Even then in an environment that is only fact based people may make an emotional decision which is against all rational. But there is simply not much room for making choices without emotions, without beliefs. Yet, Sales Professionals and companies expect these environments all the time and try to force buying decisions only on arguments, features and quality.

The belief tells anyone “Why” an organisation is in business. So the belief helps defining why an organisation is in business, why they do the things they do. This is exactly what successful companies, organisations, preachers and movements do: they start with Why.

People buy from you why you do it, not what you do. Prospects become long term committed clients because they understand „why“ an organization is in business, not what it offers. And most importantly: believers always do it for themselves. They follow you as they share your belief why you do things not what you do. And they follow you for themselves.

“We do things different” (Apple)
“We challenge the status quo” (Apple)
We challenge the complexity of …

Building and running an organization starts with the same exercise by defining one’s belief. But that exercise is neglected by most organizations. That in turn gives those enterprises a competitive edge that formulate their belief and preserve it like a treasure.

Before starting your business and reshaping the organization the first step is to create awareness what you believe in. That is why attracting the right candidates, suppliers and customers always starts with formulating one’s belief, one’s Why and not stating it’s products and services, it’s What. From the Why you follow stating your “How” and eventually come to the What which is then least relevant.
Even more use the „What“ beyond products and services by building in a feedback loop to continuously strengthen human interaction. This way products or services are not required to be perfect from the start and you can allow yourself time to continuously improve upon which is accepted by the customers, employees and suppliers.


Once you share a belief, you can lead it into something bigger, a higher purpose. When the organization is based on a higher purpose, the employees and stakeholders will not only work for money but they will work for sweat and tears. This is one of the best accelerators organizations can leverage on.

Why do you want to grow your business by 7%, 15% or 25% if those growths can be much higher at 80%, 150% or over 300%? Businesses are run by people, not machines or spreadsheets. People are at the centre of the business and they are attracted by the belief, the Why the business is doing what it is doing. Isn’t it time to release the full potential of your employees, clients and suppliers?

Ask yourself:
Would you consider purchasing a fridge from Dell? You probably wouldn’t.
But would you consider purchasing a fridge from Apple? You would probably look at it.

Why? Because Apple starts with „Why“ they are business. “We make things different”.
Then Apple goes on and tells it’s consumers How: “we make things intuitive, easy to use, slick design, perfection to detail”
Only then they come to What they offer: Music, PCs, Telephone, TV, Car…
Apple understood that customers buy from suppliers Why they do it, not What they do. Customers buy Why you do it, not What you do.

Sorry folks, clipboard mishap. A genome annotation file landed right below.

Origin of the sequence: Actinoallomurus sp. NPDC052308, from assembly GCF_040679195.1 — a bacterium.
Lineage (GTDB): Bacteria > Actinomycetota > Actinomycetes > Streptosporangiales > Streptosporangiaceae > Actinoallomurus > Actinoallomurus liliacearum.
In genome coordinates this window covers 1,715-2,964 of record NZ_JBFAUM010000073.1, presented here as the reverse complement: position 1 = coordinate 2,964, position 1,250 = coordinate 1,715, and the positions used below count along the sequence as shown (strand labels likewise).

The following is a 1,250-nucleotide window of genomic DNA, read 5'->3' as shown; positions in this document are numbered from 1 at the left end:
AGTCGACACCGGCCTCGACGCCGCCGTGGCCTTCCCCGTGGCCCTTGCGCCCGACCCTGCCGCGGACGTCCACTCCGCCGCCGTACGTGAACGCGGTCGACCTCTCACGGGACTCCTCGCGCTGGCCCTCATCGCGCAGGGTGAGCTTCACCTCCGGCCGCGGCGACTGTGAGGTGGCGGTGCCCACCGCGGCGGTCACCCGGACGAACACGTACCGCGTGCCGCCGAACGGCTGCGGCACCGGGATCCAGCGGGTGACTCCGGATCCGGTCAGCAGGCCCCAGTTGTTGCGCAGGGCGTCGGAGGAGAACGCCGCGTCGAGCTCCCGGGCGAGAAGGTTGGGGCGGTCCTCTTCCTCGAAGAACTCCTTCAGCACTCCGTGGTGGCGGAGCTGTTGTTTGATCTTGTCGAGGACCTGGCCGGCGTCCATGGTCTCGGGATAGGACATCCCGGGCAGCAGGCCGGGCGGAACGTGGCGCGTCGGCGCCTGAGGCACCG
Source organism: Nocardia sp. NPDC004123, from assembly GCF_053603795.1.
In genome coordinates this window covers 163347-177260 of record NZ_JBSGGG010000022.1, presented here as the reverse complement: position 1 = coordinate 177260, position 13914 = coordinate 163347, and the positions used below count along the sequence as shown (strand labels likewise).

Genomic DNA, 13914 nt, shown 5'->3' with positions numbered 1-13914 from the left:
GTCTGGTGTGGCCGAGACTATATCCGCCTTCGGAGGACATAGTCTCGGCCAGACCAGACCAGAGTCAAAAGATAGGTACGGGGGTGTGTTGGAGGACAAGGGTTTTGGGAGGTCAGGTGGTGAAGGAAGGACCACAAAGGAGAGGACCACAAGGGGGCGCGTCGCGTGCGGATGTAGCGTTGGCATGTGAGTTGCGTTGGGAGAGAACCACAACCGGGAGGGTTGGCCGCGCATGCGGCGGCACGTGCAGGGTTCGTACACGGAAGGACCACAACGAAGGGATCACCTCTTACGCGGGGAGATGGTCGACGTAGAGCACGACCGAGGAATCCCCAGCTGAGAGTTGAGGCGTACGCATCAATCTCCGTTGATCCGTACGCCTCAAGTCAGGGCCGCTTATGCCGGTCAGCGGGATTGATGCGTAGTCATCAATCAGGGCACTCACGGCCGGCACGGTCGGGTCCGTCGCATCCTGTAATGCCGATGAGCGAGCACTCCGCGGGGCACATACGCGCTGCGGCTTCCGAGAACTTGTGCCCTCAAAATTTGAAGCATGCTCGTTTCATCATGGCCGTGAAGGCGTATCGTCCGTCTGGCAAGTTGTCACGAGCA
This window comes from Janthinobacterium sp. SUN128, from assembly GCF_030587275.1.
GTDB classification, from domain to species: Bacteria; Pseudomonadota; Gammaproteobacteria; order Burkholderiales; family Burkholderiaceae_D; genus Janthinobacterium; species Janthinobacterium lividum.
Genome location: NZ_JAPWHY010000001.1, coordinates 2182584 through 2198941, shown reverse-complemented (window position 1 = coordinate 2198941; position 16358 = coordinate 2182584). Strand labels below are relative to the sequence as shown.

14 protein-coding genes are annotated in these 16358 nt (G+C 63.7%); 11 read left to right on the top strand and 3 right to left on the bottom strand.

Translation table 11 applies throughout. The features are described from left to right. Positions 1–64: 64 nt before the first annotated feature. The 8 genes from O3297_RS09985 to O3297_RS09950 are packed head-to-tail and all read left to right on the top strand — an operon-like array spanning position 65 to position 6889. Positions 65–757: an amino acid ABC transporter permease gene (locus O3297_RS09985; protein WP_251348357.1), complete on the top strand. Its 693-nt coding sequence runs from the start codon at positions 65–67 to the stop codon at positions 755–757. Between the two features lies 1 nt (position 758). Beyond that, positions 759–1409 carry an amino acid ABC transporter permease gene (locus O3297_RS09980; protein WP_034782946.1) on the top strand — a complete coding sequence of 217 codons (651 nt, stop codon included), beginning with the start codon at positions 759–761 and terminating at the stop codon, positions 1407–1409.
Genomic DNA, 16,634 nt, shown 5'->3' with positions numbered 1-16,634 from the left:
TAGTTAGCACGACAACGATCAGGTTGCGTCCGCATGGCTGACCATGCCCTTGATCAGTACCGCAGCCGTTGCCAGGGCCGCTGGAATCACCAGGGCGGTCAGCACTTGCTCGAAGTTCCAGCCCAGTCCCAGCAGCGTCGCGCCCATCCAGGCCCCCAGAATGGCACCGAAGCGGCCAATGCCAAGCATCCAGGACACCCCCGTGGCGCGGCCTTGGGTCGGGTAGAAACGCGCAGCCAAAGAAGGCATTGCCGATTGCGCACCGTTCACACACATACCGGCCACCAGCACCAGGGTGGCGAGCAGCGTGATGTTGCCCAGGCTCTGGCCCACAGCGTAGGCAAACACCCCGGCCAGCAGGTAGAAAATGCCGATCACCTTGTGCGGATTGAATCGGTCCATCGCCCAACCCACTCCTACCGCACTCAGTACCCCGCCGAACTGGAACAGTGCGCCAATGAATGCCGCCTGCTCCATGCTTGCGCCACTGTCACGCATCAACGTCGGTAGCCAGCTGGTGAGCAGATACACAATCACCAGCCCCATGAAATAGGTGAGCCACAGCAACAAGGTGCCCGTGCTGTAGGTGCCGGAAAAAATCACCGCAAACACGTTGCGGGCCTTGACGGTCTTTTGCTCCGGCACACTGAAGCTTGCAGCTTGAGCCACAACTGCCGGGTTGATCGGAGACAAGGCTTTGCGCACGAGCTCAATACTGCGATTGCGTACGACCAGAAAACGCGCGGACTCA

Whereas Dell jumps right into “What”. Today Dell lost even it’s How approach.

Some organization become aware that sales is achieved via emotions over facts. This approach stems from biology. The limbic brain is responsible for feelings and emotions. Why and How address the limbic brain directly. And when addressed, emotions are always stronger than arguments because the limbic brain can blog the neocortex, the part of the brain for reasoning and logic which evolved later in human beings.


Secondly, highly committed highly performing companies tell the customers how they do it.
We do it intuitively, easy to use
We give it a slick design not only outside but also inside (Apple)
Start with the user experience and work our way backwards to technology (Steve Jobs)
We align the understanding of all departments across the company by cross interviewing candidates, marketing interviews sales candidates…

That is why high performance, high commitment companies start with Why and How and only then come to What. That strategy carries them successfully for 15 years without the need of reorganization every few years. The What, the products and services, can be constantly adapted under the same Why and How. The What becomes less of a decision factor if Why and How have been defined and others follow you because they believe what you believe. Emotions and feelings are stronger than rational and thought. That is why it is a so much easier win to attract by emotions and feelings with Why and How and only then to underpin it with arguments and logic. If you leave out the emotional attachment, the mere discussions on arguments like features, price and quality end up in a never ending loop. Stop it and win them over by emotions, with why. Then underpinning it by What is a piece of cake.

Source: Simon Sinek

For a sales professional to be successful long term, one needs to have a plan before action, a strategy before deeds.

But what is a sales plan based on?

The sales approach needs to be something you as the Account Manager fall for, pull off and continuously improve upon.